Math Lesson Possibilities for Mid-Upper Elementary Age Children

With new standards of math requiring more and more points to cover, some teachers are overwhelmed with ways they can present new materials to students; while making the activities fun and informative. One way teachers in grades three through five can maximize the math skills block is to present lessons that are both interactive and involving. Below are tried and true lessons that kids love because they make learning math fun.

One of my favorite things to do is to help everyone get to know each other at the beginning of the year using an activity called “Measure Me”. I use this hour long activity in my classroom to help build relationships and to help children discover more about themselves; while learning about measurement. First I pair off the class, then I have one lie down on a piece of bulletin board paper while the other one traces the outline of the body. I have a template on the board that the children write on the body. An example is they write “My hand is – – – centimeters” “My arms is – – – inches long”. The children switch off and next the other one gets measured. I also like to have a scale from the nurse or clinic in the classroom for the day. The nurse will come in and make a presentation on how to use the scale. The partnered pairs then weigh each other while I supervise that station for accuracy and to provide help. It works out good for the class because they measure in inches, centimeters, yards (length of body), feet, and pounds.

When teaching about area and perimeter, I like to use a measuring and drawing activity called, “I’m the Architect”. I use this two part activity for a weekend homework assignment that continues into a lesson for the next day. First, I help the student measure the classroom and we find the areas and perimeter. Then I ask them “What would happen if our classroom was doubled?” We find our new area and perimeter of the classroom. I have the children measure the area and perimeter for each room of their house, and then they give me a total for the entire house (both area and perimeter). In class the next day, I tell the children to draw their dream house using those dimensions they have in front of them. Some make a mansion and put ten 11×14 bedrooms, five 6×10 bathrooms. I make sure they label each room on their “dream floor plan”. Then we find the area and perimeter of our new floor plan. It generally takes a good while for this activity and the kids really like it.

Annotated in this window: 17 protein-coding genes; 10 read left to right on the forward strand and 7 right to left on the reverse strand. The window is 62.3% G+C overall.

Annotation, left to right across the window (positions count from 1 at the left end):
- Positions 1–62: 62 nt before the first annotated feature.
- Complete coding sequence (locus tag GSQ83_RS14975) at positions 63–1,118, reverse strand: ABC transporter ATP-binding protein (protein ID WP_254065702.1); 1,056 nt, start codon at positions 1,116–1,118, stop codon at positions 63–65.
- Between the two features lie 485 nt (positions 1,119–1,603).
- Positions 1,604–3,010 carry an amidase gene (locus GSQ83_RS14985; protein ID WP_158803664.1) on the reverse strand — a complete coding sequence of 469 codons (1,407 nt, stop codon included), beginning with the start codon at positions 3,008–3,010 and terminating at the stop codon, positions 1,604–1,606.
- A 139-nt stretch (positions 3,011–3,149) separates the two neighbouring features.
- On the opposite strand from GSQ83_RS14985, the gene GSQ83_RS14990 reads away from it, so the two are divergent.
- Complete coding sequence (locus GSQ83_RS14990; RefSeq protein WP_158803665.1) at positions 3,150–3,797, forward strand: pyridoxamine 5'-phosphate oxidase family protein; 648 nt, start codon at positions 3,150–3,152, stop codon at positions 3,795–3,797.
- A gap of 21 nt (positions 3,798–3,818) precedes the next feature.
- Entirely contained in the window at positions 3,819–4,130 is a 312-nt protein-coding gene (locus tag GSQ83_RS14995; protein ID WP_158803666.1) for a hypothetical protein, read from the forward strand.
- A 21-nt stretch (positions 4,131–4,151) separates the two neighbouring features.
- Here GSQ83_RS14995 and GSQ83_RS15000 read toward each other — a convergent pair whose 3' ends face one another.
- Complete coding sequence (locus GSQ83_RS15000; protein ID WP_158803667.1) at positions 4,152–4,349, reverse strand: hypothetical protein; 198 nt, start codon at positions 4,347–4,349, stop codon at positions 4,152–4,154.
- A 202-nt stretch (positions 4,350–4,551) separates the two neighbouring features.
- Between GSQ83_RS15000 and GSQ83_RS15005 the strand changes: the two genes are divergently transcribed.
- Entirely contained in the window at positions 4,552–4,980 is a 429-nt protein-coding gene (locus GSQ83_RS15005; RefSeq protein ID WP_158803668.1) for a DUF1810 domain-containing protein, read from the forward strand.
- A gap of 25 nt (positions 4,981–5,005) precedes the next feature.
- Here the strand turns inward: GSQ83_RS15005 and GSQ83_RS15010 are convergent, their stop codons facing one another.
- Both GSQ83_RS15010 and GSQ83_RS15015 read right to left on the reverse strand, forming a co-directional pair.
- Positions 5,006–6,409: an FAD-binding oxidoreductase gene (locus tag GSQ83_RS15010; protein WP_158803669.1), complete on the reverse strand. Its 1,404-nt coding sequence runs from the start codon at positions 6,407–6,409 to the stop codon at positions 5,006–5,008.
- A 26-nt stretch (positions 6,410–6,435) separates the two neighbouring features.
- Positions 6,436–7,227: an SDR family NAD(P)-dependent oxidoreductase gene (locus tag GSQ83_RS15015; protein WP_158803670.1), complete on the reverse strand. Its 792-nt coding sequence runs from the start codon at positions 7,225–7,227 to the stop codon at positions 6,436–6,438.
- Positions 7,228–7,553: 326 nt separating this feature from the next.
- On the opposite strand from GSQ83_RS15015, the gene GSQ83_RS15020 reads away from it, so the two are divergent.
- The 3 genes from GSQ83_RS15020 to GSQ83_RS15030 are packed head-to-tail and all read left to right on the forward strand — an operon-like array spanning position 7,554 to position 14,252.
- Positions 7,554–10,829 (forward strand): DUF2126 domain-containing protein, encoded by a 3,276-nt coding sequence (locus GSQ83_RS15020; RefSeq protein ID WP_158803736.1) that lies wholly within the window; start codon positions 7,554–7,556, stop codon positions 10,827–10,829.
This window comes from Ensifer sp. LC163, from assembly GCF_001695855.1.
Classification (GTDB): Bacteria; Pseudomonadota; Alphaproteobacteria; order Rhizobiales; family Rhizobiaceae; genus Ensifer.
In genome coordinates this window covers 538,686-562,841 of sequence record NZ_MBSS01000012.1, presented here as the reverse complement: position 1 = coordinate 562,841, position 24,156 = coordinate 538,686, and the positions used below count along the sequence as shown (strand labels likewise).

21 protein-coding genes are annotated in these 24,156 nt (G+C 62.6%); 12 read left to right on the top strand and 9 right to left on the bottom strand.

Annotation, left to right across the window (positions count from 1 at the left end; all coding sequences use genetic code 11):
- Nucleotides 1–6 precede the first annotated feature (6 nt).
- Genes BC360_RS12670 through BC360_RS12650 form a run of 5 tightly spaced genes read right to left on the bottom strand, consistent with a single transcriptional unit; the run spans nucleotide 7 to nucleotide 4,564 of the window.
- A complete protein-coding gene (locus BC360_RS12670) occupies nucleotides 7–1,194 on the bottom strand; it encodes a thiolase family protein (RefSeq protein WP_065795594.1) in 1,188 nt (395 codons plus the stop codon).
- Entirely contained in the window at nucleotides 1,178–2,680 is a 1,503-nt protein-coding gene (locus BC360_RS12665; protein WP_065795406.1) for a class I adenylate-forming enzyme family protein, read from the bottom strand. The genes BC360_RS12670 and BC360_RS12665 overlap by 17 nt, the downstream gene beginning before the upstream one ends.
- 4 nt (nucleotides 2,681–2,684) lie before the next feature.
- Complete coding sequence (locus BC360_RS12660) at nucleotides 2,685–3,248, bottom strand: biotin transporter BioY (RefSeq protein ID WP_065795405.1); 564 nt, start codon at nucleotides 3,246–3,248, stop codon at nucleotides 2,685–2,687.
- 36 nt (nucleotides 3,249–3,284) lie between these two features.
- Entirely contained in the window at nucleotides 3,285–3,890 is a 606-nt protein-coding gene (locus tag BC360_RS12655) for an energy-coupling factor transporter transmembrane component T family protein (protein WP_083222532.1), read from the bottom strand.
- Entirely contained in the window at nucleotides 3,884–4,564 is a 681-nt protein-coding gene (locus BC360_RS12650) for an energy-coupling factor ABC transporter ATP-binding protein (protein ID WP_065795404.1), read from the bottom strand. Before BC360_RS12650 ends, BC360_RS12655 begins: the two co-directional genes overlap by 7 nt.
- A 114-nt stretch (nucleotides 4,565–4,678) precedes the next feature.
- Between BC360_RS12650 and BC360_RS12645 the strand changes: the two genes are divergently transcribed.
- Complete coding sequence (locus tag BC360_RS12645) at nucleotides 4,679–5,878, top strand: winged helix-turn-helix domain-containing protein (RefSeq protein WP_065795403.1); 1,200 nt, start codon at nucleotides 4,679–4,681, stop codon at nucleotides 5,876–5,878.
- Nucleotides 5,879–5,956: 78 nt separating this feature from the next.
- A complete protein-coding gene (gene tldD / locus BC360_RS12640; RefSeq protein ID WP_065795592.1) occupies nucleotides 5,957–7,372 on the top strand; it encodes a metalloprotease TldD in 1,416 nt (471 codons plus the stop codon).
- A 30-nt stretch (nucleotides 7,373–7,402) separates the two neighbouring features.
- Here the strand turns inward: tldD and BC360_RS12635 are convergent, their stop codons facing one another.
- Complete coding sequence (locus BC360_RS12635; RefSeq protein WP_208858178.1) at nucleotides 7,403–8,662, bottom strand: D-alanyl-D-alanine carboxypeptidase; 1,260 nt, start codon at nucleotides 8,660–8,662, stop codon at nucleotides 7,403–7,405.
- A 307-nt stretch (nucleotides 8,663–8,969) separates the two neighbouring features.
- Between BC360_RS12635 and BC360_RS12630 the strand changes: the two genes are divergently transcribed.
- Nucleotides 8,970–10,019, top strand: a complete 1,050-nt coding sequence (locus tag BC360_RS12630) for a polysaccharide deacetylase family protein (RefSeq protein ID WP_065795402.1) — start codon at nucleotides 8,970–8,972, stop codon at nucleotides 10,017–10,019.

In order to make teaching decimals and Roman numerals fun, I developed a lesson called, “Let’s Talk Roman.” For this hour long activity I have a sheet of paper some with numbers in decimal point, others in Roman numerals. An example is “C.VII = _______ ” and the students have to fill in what the number would translate to using decimals. Another one would be “5.14 = _________” and the students would have to translate that to a Roman numeral. I take their worksheets and make a bulletin board out of it where I hang the student’s work and include a picture of them in Roman dress. For their picture I tie a white sheet around them in toga fashion and put a crown of leaves around their head (which I made with craft store items). The activity is a big hit with the kids as they like seeing themselves in costume.

As with all of the above ideas, if time constraints are a concern, many of them can be started during math time and completed as “seat work” when students are finished with their other work. If a volunteer parent is available, they can help with the photography and assembly of the bulletin board display or assist students with the costume change.

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